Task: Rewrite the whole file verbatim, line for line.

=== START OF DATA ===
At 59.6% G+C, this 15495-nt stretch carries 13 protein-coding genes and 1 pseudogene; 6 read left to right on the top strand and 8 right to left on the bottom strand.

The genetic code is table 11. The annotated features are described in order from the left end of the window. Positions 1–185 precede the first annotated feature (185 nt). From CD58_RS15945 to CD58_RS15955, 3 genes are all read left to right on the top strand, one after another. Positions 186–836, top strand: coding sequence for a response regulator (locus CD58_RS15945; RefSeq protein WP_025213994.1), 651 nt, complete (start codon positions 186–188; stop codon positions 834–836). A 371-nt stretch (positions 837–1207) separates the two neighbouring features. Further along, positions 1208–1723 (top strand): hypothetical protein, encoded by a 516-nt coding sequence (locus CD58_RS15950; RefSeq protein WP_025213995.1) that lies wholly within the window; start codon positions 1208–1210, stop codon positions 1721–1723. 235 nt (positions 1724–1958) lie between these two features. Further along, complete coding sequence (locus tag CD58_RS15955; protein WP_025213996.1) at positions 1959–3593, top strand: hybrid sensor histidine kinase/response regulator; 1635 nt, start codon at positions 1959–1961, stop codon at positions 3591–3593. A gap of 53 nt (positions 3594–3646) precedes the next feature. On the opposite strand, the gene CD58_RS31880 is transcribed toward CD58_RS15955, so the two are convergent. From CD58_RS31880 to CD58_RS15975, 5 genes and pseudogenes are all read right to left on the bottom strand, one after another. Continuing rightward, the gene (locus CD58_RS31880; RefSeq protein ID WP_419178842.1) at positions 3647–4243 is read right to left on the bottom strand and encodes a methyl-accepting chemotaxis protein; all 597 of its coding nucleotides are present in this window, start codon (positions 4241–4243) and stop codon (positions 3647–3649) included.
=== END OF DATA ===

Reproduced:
At 59.6% G+C, this 15495-nt stretch carries 13 protein-coding genes and 1 pseudogene; 6 read left to right on the top strand and 8 right to left on the bottom strand.

The genetic code is table 11. The annotated features are described in order from the left end of the window. Positions 1–185 precede the first annotated feature (185 nt). From CD58_RS15945 to CD58_RS15955, 3 genes are all read left to right on the top strand, one after another. Positions 186–836, top strand: coding sequence for a response regulator (locus CD58_RS15945; RefSeq protein WP_025213994.1), 651 nt, complete (start codon positions 186–188; stop codon positions 834–836). A 371-nt stretch (positions 837–1207) separates the two neighbouring features. Further along, positions 1208–1723 (top strand): hypothetical protein, encoded by a 516-nt coding sequence (locus CD58_RS15950; RefSeq protein WP_025213995.1) that lies wholly within the window; start codon positions 1208–1210, stop codon positions 1721–1723. 235 nt (positions 1724–1958) lie between these two features. Further along, complete coding sequence (locus tag CD58_RS15955; protein WP_025213996.1) at positions 1959–3593, top strand: hybrid sensor histidine kinase/response regulator; 1635 nt, start codon at positions 1959–1961, stop codon at positions 3591–3593. A gap of 53 nt (positions 3594–3646) precedes the next feature. On the opposite strand, the gene CD58_RS31880 is transcribed toward CD58_RS15955, so the two are convergent. From CD58_RS31880 to CD58_RS15975, 5 genes and pseudogenes are all read right to left on the bottom strand, one after another. Continuing rightward, the gene (locus CD58_RS31880; RefSeq protein ID WP_419178842.1) at positions 3647–4243 is read right to left on the bottom strand and encodes a methyl-accepting chemotaxis protein; all 597 of its coding nucleotides are present in this window, start codon (positions 4241–4243) and stop codon (positions 3647–3649) included.